U.S. Department of State
August 15, 2002
Pentagon Reconstruction: The Phoenix Project
The Pentagon is the headquarters of the United States Department of Defense in Washington, DC. It consists of five concentric pentagons of corridors and offices, with the designation of "rings" and labeled "A" through "E." These rings are interconnected and enable employees to walk to other sections without ever going outside. Twenty-three thousand military and civilian employees work in the Pentagon.
- The area of work covers the outer three rings of the Pentagon (E, D, and C) between Corridors 4 and 5.
- Approximately 400,000 square feet of space required complete structural demolition and reconstruction. Half of this area rests in the newly renovated Wedge 1 section of the Pentagon and the other half falls in the un-renovated Wedge 2.
- The Phoenix Project scope of work includes rebuilding the core and shell of Wedge 1 and the shell of Wedge 2.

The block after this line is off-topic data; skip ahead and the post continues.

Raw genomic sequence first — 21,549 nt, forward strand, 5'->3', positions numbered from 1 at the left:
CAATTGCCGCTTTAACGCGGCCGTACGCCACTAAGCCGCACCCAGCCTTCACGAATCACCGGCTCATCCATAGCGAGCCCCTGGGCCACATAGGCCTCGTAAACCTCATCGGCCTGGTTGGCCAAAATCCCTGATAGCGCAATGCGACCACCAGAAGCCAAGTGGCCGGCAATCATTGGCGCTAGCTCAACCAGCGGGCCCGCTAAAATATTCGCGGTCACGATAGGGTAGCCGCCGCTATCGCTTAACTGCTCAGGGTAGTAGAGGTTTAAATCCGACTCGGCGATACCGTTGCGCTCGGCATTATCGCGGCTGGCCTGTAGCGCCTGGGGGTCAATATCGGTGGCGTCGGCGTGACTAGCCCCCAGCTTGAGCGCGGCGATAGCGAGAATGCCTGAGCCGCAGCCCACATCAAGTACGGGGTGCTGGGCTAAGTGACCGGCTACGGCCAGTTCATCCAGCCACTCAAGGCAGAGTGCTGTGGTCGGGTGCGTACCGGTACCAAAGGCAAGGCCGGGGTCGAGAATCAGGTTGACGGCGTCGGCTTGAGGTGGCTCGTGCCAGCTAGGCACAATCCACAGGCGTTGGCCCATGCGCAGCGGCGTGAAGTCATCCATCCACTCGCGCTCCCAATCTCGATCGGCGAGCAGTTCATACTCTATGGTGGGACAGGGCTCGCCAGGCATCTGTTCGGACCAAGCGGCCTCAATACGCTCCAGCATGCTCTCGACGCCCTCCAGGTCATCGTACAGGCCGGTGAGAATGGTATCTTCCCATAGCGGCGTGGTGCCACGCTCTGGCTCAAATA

- It will cost upwards of $700 million to recover the entire two million square feet damaged by the attack.
- About 2.1 million pounds of limestone were quarried and cut in southern Indiana before being sent to the Pentagon. The 3,700 stone pieces required for the effort are in place on the exterior of the building.
- As many as 1,000 workers, initially working three shifts, 24 hours a day, seven days a week, undertook project.
- On June 11, the last piece of limestone was set into the Pentagon's western fašade.
- A condolence book, a Presidential photo, and handmade sympathy cards written by children were included in a bronze box that was sealed into the limestone facade of the newly rebuilt section of the Pentagon.
- The capsule is not intended to be opened.
- The E-ring, the Pentagon's outer ring where the aircraft hit the building will be reoccupied on September 11, 2002.
- All of the areas damaged by the terrorist attack will be completely restored by Spring of 2003.
For more information, please see the Phoenix Project web site at http://renovation.pentagon.mil/projects-PHOENIX.htm.